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Name: Execution Rocks Light  

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Nearest Town or City:
New Rochelle, New York, United States

Location: Western Long Island Sound

Click to enlarge: Photo   
Photo: Jim Crowley
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Managing Organization:
Historically Significant Structures


This light marks the approach to New York City from the northeast. The tower was designed by the noted architect Alexander Parris. The location got its name from a reported practice of the British during the American Revolution -- they would supposedly chain prisoners on the nearby reef and allow the high tide to kill them. Nobody knows if this really happened. In 2009, under the National Lighthouse Preservation Act, ownership of the lighthouse was awarded to Historically Significant Structures.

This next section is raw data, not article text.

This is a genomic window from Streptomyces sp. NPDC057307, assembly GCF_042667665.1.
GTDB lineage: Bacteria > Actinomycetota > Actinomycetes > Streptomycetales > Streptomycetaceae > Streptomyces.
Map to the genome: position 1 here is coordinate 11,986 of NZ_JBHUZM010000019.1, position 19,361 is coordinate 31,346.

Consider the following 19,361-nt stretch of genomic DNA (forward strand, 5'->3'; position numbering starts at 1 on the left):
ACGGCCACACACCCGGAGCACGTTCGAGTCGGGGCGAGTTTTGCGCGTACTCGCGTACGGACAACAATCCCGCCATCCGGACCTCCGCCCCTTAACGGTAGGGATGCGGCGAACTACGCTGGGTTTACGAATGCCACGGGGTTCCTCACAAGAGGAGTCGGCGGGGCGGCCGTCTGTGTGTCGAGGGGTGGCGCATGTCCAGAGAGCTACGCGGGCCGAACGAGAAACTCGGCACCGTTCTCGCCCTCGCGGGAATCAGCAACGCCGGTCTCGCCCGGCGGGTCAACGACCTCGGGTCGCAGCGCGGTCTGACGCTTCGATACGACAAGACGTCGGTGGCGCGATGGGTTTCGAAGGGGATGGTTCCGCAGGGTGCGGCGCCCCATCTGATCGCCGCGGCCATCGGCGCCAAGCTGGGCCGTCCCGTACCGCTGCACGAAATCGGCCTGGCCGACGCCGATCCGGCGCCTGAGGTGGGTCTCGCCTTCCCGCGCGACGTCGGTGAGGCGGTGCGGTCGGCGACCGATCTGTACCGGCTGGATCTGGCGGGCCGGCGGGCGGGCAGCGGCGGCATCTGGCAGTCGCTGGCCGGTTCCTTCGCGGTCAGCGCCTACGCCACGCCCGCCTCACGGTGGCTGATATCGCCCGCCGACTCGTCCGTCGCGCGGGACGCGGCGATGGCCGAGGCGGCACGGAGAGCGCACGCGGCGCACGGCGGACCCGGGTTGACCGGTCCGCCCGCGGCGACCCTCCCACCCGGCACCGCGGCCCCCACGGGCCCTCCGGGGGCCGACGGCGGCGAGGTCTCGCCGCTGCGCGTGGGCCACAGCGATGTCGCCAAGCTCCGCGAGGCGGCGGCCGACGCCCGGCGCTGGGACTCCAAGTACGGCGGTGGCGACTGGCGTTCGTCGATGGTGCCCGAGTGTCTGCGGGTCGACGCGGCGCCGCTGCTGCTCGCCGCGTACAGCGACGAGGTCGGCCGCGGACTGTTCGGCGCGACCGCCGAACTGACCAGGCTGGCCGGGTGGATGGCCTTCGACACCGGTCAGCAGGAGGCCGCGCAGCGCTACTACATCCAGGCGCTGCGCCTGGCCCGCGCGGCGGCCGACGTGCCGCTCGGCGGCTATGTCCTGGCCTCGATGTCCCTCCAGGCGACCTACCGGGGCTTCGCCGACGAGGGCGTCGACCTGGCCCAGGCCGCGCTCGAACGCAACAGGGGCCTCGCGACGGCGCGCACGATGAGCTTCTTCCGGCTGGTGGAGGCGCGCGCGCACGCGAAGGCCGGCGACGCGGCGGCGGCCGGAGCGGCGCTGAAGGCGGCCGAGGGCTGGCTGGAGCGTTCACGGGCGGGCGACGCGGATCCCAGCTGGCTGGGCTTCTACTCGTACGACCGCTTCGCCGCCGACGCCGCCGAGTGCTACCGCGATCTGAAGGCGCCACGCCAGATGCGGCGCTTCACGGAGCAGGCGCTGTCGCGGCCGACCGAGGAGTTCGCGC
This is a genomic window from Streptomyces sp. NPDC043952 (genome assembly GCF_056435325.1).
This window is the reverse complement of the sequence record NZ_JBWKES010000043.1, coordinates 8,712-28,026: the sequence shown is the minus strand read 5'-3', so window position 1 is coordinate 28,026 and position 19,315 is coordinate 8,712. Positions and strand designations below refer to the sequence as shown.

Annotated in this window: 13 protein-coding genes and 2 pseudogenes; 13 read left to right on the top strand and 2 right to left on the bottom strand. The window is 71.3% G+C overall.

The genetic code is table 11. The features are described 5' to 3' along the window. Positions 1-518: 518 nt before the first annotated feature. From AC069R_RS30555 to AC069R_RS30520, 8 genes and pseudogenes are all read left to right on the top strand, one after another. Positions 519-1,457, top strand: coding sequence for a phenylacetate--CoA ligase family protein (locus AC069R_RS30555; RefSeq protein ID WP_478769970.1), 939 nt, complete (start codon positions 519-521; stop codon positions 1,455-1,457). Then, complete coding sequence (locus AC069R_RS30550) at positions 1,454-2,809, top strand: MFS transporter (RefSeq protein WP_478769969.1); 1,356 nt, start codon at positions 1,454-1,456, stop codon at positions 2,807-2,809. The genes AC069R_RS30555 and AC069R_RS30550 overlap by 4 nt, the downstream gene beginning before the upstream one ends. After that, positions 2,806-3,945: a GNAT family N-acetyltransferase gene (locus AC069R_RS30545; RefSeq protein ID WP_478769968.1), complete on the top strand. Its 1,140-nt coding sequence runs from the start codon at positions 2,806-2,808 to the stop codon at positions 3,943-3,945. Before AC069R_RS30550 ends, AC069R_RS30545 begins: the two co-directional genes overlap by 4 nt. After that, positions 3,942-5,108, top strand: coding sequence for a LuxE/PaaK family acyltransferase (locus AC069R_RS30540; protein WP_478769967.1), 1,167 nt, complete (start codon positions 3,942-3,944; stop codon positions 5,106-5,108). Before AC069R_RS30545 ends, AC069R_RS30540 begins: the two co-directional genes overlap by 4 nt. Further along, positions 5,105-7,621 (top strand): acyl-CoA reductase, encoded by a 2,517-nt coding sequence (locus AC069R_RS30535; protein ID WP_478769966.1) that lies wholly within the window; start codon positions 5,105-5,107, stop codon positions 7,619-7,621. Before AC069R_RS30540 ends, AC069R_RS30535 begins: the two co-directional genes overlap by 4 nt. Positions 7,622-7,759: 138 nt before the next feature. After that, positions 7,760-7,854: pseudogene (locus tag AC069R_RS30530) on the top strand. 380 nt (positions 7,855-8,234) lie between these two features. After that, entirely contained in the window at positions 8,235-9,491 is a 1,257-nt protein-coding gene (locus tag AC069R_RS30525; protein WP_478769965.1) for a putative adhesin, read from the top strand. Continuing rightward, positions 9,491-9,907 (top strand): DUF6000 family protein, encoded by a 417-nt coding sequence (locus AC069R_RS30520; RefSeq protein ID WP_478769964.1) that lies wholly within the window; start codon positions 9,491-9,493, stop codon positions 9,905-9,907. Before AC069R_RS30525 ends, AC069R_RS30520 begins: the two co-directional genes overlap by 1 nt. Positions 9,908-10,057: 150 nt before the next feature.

Tower Height: 60

Height of Focal Plane: 62

Characteristic and Range: White flash every 10 seconds.

Description of Tower: White, conical granite tower with brown band around middle, attached to keeper's dwelling.

This light is operational

Other Buildings?
2.5 story granite keeper's house.

Date Established: 1850

Date Present Tower Built: 1850

Date Automated: 1979

Optics: 18??: Fourth order Fresnel lens, now APRB-251, solar powered.

Fog Signal: Originally bell, now automated horn.

Current Use: Active aid to navigation.

Open To Public? No.

Accessible by boat only.

Keepers: Leonard Clark (c. 1920s), Adam L. Kohlman (assistant, c. 1920s), Tom Buckridge (?-1979); George Clark (?-1979).

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